4 out of 4 stars
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Humanism: The What, Who, Why, When and Where, written by Charles Block, is a nonfiction book that takes a deep dive into human history and explores the definition of humanism. In the book, Block provides a comprehensive look at the most important people who promoted the cause of humanism, the reasons behind their actions, and the era and place in which they lived.
At this point, I assume that the reader may be curious about the definition of humanism. Truly, the word sounds fancy, but what does it mean? In my own words, humanism is the ability to see and treat all human beings as equal, regardless of their age, sex, race, sexual orientation, etc. In other words, humanism sees all life as equal and valuable.
Before humanism, there was slavery, dictatorship, terrible quality of living for the majority of the world, and other related ills. However, when the brave men and women of the past saw how unjust the world was, they fought back and took a stand for humanism. Some of them even lost their lives fighting for the good cause. Their fight was not in vain, though, as they kick-started the Renaissance, the Reformation, and the Enlightenment, movements that brought about our modern world and its major benefits. Are you curious about how our modern world came about? You have to read the book to find out.
All in all, I learned so much from this concise book. Indeed, I do not remember the last time I took such detailed notes on a topic as I did on humanism. After reading the book, I now have a deep understanding of terms such as socialism, communism, and capitalism. All these terms have had a huge impact on our world, and I do not even think most people understand them.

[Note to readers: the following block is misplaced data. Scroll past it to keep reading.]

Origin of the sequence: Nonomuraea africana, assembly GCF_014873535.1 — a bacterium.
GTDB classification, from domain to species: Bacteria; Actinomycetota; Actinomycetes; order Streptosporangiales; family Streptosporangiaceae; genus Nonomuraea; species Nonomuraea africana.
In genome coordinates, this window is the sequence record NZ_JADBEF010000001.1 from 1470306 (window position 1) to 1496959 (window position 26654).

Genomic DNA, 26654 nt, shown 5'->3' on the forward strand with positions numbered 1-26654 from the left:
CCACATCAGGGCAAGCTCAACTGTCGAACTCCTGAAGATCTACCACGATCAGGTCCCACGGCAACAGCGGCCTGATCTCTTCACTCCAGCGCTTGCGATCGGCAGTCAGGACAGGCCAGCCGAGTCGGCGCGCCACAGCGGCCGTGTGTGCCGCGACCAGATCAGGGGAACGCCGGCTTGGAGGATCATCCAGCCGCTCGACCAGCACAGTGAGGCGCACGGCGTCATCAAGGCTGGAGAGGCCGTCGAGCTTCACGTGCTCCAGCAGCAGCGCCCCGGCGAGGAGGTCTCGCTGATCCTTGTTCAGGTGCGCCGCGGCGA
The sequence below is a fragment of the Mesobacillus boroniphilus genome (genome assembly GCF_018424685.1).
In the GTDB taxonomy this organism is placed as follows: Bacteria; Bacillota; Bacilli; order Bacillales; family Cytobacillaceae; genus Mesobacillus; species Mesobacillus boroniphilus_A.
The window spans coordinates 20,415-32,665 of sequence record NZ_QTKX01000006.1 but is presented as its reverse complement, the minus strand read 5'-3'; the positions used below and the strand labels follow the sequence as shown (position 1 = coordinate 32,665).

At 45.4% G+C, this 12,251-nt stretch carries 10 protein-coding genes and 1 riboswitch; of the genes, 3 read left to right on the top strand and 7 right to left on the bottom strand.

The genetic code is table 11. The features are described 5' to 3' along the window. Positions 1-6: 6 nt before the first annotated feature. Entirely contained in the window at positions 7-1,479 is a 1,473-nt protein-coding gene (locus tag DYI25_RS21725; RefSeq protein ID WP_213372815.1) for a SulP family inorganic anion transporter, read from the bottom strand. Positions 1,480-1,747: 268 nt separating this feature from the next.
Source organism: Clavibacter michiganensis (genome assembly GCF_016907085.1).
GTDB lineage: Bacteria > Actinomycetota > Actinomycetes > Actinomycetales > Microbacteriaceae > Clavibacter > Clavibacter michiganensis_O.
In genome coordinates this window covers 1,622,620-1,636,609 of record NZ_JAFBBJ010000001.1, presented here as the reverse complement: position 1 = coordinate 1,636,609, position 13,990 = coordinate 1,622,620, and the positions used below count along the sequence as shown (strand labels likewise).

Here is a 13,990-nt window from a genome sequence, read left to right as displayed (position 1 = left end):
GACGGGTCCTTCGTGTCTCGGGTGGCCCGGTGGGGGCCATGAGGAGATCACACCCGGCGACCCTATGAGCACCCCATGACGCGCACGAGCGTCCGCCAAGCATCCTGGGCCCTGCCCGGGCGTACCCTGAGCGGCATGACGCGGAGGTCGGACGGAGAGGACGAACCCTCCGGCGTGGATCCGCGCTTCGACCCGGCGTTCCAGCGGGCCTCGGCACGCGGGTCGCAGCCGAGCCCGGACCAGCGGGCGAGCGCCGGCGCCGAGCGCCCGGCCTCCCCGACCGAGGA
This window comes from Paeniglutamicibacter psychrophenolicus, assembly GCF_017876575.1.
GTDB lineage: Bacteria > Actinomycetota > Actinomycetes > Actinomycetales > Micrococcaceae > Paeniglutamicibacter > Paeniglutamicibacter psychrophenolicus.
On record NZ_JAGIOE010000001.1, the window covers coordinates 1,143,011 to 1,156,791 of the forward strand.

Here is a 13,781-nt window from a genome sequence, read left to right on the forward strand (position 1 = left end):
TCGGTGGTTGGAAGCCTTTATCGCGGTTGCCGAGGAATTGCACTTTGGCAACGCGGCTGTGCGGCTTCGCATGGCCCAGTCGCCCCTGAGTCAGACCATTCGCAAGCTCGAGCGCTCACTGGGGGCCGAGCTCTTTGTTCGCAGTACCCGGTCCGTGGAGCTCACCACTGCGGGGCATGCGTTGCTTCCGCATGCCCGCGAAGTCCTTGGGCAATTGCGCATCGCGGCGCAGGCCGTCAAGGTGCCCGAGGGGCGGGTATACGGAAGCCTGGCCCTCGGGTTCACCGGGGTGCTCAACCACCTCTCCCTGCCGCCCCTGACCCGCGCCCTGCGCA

Further, the book has inspired in me an appreciation and desire for deeper knowledge about our world and human values. Indeed, It was not so long ago that Blacks were sold as slaves, and women did not have the right to vote. The takeaway here is that our world has come a long way to promote equality and individual freedom, but we still have a long way to go.
Furthermore, if there is one thing I took from the book, it is that the majority of human progress has been pioneered by individuals, not governments or organizations. This may sound far-fetched, but it takes one individual to make a difference in so many lives. If you do not believe me, you should definitely read this book.
Truly, my soul and mind have been enlightened, as I was exposed to many great thinkers. To say that I have been inspired to do and become more is an understatement. Consequently, I rate the book 4 out of 4 stars. There was nothing to dislike about it, and I believe it was exceptionally edited, as I found only one error in it. I would recommend it to anyone who wants to learn about humanism and its impact on our world.
Humanism: The What, Who, Why, When and Where
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